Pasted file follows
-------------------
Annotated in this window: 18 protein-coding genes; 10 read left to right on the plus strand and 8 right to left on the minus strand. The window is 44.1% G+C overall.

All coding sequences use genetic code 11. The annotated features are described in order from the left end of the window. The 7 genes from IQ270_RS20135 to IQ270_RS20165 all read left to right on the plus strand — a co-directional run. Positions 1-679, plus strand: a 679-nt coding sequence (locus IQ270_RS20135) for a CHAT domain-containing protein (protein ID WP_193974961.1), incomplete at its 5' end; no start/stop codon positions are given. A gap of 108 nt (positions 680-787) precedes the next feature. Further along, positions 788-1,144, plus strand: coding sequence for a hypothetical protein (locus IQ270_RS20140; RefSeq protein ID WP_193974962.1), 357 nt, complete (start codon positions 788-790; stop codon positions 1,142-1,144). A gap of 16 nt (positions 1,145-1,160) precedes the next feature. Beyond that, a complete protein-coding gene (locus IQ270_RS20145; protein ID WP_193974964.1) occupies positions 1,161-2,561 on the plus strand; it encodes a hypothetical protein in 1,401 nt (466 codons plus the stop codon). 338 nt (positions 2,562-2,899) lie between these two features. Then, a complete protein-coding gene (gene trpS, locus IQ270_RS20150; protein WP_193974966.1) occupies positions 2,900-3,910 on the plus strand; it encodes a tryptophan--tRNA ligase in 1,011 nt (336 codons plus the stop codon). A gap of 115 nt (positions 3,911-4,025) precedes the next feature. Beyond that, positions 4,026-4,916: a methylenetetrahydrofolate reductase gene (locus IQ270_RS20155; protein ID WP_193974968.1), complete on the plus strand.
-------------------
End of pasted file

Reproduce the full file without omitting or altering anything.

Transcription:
Annotated in this window: 18 protein-coding genes; 10 read left to right on the plus strand and 8 right to left on the minus strand. The window is 44.1% G+C overall.

All coding sequences use genetic code 11. The annotated features are described in order from the left end of the window. The 7 genes from IQ270_RS20135 to IQ270_RS20165 all read left to right on the plus strand — a co-directional run. Positions 1-679, plus strand: a 679-nt coding sequence (locus IQ270_RS20135) for a CHAT domain-containing protein (protein ID WP_193974961.1), incomplete at its 5' end; no start/stop codon positions are given. A gap of 108 nt (positions 680-787) precedes the next feature. Further along, positions 788-1,144, plus strand: coding sequence for a hypothetical protein (locus IQ270_RS20140; RefSeq protein ID WP_193974962.1), 357 nt, complete (start codon positions 788-790; stop codon positions 1,142-1,144). A gap of 16 nt (positions 1,145-1,160) precedes the next feature. Beyond that, a complete protein-coding gene (locus IQ270_RS20145; protein ID WP_193974964.1) occupies positions 1,161-2,561 on the plus strand; it encodes a hypothetical protein in 1,401 nt (466 codons plus the stop codon). 338 nt (positions 2,562-2,899) lie between these two features. Then, a complete protein-coding gene (gene trpS, locus IQ270_RS20150; protein WP_193974966.1) occupies positions 2,900-3,910 on the plus strand; it encodes a tryptophan--tRNA ligase in 1,011 nt (336 codons plus the stop codon). A gap of 115 nt (positions 3,911-4,025) precedes the next feature. Beyond that, positions 4,026-4,916: a methylenetetrahydrofolate reductase gene (locus IQ270_RS20155; protein ID WP_193974968.1), complete on the plus strand.